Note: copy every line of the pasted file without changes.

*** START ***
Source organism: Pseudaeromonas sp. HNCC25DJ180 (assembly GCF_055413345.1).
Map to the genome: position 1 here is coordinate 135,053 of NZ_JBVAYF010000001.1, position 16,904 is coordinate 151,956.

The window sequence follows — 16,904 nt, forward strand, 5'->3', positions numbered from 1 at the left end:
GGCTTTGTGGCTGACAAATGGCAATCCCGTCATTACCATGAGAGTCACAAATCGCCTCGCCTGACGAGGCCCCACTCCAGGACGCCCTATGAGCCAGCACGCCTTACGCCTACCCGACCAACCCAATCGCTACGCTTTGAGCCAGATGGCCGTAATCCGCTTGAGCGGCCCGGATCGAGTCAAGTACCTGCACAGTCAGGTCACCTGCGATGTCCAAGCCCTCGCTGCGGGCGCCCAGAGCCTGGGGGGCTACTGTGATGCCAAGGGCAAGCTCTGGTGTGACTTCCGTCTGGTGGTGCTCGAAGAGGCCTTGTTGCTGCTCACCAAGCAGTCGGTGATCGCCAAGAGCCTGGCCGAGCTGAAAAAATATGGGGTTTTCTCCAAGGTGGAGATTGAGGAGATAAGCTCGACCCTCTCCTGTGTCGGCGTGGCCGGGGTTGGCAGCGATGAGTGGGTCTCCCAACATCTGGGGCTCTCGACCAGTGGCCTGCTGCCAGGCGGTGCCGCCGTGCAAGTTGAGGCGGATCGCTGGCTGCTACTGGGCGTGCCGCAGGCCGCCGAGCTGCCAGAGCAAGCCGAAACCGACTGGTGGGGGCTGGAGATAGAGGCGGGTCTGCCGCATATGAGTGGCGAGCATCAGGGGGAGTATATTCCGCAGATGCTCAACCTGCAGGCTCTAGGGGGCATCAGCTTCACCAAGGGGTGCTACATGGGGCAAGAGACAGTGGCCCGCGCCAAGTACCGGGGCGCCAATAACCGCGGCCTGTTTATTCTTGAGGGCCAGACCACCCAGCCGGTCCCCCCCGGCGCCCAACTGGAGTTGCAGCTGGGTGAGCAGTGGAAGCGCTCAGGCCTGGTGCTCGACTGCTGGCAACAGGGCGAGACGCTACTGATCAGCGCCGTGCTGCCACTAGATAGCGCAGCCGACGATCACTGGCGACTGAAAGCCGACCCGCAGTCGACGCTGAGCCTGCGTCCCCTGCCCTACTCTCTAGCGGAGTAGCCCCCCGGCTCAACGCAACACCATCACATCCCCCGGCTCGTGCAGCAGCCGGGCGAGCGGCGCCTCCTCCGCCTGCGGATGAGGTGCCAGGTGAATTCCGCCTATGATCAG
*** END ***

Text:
Source organism: Pseudaeromonas sp. HNCC25DJ180 (assembly GCF_055413345.1).
Map to the genome: position 1 here is coordinate 135,053 of NZ_JBVAYF010000001.1, position 16,904 is coordinate 151,956.

The window sequence follows — 16,904 nt, forward strand, 5'->3', positions numbered from 1 at the left end:
GGCTTTGTGGCTGACAAATGGCAATCCCGTCATTACCATGAGAGTCACAAATCGCCTCGCCTGACGAGGCCCCACTCCAGGACGCCCTATGAGCCAGCACGCCTTACGCCTACCCGACCAACCCAATCGCTACGCTTTGAGCCAGATGGCCGTAATCCGCTTGAGCGGCCCGGATCGAGTCAAGTACCTGCACAGTCAGGTCACCTGCGATGTCCAAGCCCTCGCTGCGGGCGCCCAGAGCCTGGGGGGCTACTGTGATGCCAAGGGCAAGCTCTGGTGTGACTTCCGTCTGGTGGTGCTCGAAGAGGCCTTGTTGCTGCTCACCAAGCAGTCGGTGATCGCCAAGAGCCTGGCCGAGCTGAAAAAATATGGGGTTTTCTCCAAGGTGGAGATTGAGGAGATAAGCTCGACCCTCTCCTGTGTCGGCGTGGCCGGGGTTGGCAGCGATGAGTGGGTCTCCCAACATCTGGGGCTCTCGACCAGTGGCCTGCTGCCAGGCGGTGCCGCCGTGCAAGTTGAGGCGGATCGCTGGCTGCTACTGGGCGTGCCGCAGGCCGCCGAGCTGCCAGAGCAAGCCGAAACCGACTGGTGGGGGCTGGAGATAGAGGCGGGTCTGCCGCATATGAGTGGCGAGCATCAGGGGGAGTATATTCCGCAGATGCTCAACCTGCAGGCTCTAGGGGGCATCAGCTTCACCAAGGGGTGCTACATGGGGCAAGAGACAGTGGCCCGCGCCAAGTACCGGGGCGCCAATAACCGCGGCCTGTTTATTCTTGAGGGCCAGACCACCCAGCCGGTCCCCCCCGGCGCCCAACTGGAGTTGCAGCTGGGTGAGCAGTGGAAGCGCTCAGGCCTGGTGCTCGACTGCTGGCAACAGGGCGAGACGCTACTGATCAGCGCCGTGCTGCCACTAGATAGCGCAGCCGACGATCACTGGCGACTGAAAGCCGACCCGCAGTCGACGCTGAGCCTGCGTCCCCTGCCCTACTCTCTAGCGGAGTAGCCCCCCGGCTCAACGCAACACCATCACATCCCCCGGCTCGTGCAGCAGCCGGGCGAGCGGCGCCTCCTCCGCCTGCGGATGAGGTGCCAGGTGAATTCCGCCTATGATCAG